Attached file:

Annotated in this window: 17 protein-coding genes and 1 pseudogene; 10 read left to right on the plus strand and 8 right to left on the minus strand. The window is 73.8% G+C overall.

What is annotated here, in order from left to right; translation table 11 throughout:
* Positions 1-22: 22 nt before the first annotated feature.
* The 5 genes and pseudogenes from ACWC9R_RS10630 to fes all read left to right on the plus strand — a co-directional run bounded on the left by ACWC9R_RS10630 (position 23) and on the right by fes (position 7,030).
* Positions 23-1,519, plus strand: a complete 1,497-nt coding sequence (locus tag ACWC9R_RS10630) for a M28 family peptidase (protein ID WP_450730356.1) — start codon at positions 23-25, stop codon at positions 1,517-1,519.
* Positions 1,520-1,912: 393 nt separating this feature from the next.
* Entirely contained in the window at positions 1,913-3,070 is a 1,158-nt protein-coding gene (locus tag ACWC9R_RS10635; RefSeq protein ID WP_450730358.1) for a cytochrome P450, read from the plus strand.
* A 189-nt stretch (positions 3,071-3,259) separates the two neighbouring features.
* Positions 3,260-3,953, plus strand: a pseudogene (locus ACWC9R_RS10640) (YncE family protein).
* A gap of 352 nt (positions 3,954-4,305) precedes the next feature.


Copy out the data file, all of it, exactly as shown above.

Annotated in this window: 17 protein-coding genes and 1 pseudogene; 10 read left to right on the plus strand and 8 right to left on the minus strand. The window is 73.8% G+C overall.

What is annotated here, in order from left to right; translation table 11 throughout:
* Positions 1-22: 22 nt before the first annotated feature.
* The 5 genes and pseudogenes from ACWC9R_RS10630 to fes all read left to right on the plus strand — a co-directional run bounded on the left by ACWC9R_RS10630 (position 23) and on the right by fes (position 7,030).
* Positions 23-1,519, plus strand: a complete 1,497-nt coding sequence (locus tag ACWC9R_RS10630) for a M28 family peptidase (protein ID WP_450730356.1) — start codon at positions 23-25, stop codon at positions 1,517-1,519.
* Positions 1,520-1,912: 393 nt separating this feature from the next.
* Entirely contained in the window at positions 1,913-3,070 is a 1,158-nt protein-coding gene (locus tag ACWC9R_RS10635; RefSeq protein ID WP_450730358.1) for a cytochrome P450, read from the plus strand.
* A 189-nt stretch (positions 3,071-3,259) separates the two neighbouring features.
* Positions 3,260-3,953, plus strand: a pseudogene (locus ACWC9R_RS10640) (YncE family protein).
* A gap of 352 nt (positions 3,954-4,305) precedes the next feature.